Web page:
Self-Reported Effects of Pornography Use on Sex Life

      Weighted proportions of men and women by self-reported effects of their or a sex partner's pornography use on the sex life are shown in Figure 2 (raw data with 95% CI are shown in Appendix [eTable 8]; unweighted data are shown in Appendix [eTable 9]). Overall, most men (72.7%) and women (82.6%) responded “none” or “don't know” regarding the effects of pornography use, and a larger proportion reported predominantly positive effects (men 22.6%; women 13.4%) than predominantly negative effects (men 4.7%; women 4.0%). Reporting predominantly positive effects was most common among those aged 50–64 years for men (30.1 %) and among those aged 35-49 years for women (20.8 %). Reporting predominantly negative effects was most common in the age group 25-34 among both men (10.6 %) and women (6.9 %).
      Figure 2
      Figure 2Self-reported effects of their or a sex partner's pornography use on the sex life by age group among men and women.
      Sociodemographic and sexual health variables by self-reported effects of pornography on the sex life are shown in Appendix (eTable 10) (unweighted data are shown in Appendix [eTable 11]). Several variables were associated with reporting predominantly positive or negative effects (Table 3 and 4), for example, frequent pornography use was associated with reporting predominantly positive effects among men (aOR for ≥3 times/wk vs never to <3 times/mo 2.94 [2.38–3.63] and women (aOR for ≥3 times/wk vs never to <3 times/mo 8.26 [4.90–13.93]), and with reporting predominantly negative effects among men (aOR for ≥3 times/wk vs never to <3 times/mo 1.86 [1.29–2.68]) but not women (aOR for ≥3 times/wk vs never to <3 times/mo 0.59 [0.21–1.68]). Compared to heterosexual individuals, homosexual men (aOR 1.70 [95% CI 1.05–2.75]) and bisexual men (aOR 1.95 [95% CI 1.28–2.97]) and bisexual women (aOR 2.65 [95% CI 1.97–3.57]) were more likely to report predominantly positive effects; bisexual women were also more likely to report predominantly negative effects (aOR 1.58 [95% CI 1.05–2.37]).
      Table 3Age-adjusted odds ratios (aOR) for reporting of predominantly negative and predominantly positive effects of their or a sex partner's pornography use on sex life among men.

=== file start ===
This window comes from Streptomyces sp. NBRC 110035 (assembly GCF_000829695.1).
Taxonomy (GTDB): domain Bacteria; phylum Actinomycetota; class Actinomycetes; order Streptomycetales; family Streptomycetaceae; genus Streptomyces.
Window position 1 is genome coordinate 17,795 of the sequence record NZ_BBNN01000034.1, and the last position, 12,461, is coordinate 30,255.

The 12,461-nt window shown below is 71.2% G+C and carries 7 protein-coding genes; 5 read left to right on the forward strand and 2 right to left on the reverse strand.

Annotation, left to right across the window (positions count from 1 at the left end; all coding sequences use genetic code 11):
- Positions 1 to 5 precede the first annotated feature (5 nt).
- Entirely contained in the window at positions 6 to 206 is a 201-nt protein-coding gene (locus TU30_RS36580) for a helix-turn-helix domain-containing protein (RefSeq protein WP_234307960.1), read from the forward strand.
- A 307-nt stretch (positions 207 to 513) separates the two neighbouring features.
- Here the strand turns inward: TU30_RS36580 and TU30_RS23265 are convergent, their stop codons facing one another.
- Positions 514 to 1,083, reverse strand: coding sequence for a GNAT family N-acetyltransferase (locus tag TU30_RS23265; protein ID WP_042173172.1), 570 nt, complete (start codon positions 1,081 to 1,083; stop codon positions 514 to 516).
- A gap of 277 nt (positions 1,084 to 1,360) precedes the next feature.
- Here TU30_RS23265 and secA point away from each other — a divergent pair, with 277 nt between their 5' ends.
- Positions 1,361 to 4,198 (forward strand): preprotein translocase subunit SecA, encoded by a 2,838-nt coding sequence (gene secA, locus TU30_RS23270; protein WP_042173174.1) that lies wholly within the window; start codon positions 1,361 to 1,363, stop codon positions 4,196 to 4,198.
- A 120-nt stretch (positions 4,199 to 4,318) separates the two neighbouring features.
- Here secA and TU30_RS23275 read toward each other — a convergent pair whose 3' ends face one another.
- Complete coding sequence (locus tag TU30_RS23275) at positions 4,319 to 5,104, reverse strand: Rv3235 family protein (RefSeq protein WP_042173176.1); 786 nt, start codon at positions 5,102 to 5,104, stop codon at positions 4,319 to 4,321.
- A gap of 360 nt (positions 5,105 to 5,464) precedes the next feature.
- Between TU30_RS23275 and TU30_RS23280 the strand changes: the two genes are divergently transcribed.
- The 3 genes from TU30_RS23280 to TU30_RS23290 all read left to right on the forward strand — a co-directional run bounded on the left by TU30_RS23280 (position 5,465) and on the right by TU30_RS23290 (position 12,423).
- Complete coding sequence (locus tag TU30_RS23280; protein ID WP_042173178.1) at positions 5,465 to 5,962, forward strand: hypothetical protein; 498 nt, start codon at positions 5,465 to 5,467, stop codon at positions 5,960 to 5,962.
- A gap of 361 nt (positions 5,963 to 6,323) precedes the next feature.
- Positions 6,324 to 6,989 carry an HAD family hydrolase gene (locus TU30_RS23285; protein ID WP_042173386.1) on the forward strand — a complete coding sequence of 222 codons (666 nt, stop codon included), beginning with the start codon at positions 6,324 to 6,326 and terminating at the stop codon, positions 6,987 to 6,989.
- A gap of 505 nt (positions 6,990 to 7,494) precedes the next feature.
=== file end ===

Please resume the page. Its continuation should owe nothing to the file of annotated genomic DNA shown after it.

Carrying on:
Predominantly negativePredominantly positive
      Percent
      Percent of subgroup reporting predominantly negative effects of their or a sex partner's pornography use on their sex life.
      aOR (95% CI)Percent
      Percent of subgroup reporting predominantly positive effects of their or a sex partner's pornography use on their sex life.
      aOR (95% CI)
      Frequency of pornography use
       Never to <3 times/month3.1Ref.18.2Ref.
       1-2 times/week5.11.05 (0.69 to 1.60)33.42.94 (2.41 to 3.59)
       ≥3 times/week9.91.86 (1.29 to 2.68)29.32.94 (2.38 to 3.63)
      Sociodemographic variables
      Education
       Primary or secondary3.8Ref.22.1Ref.
       Vocational or ≤3 years of university6.11.57 (1.11 to 2.21)25.11.10 (0.93 to 1.29)
       ≥4 years of university5.91.78 (1.08 to 2.93)23.90.97 (0.78 to 1.22)
      Monthly income in Swedish crowns
      1000 SEK = 97 EURO (April, 2021).
       <200005.6Ref.19.4Ref.
       2000 to <400003.80.86 (0.59 to 1.27)25.01.06 (0.89 to 1.25)
       40000 to <600004.21.15 (0.57 to 2.33)27.91.18 (0.90 to 1.55)
       ≥600003.41.11 (0.28 to 4.38)30.01.35 (0.89 to 2.05)
      Country of birth
       Nordic countries4.3Ref.23.2Ref.
       Rest of Europe/North America/Oceania5.71.25 (0.69 to 2.27)21.90.92 (0.66 to 1.29)
       Other7.41.31 (0.78 to 2.22)17.60.72 (0.49 to 1.04)
      Married
       No6.1Ref.22.5Ref.
       Yes2.90.82 (0.56 to 1.20)22.80.82 (0.71 to 0.95)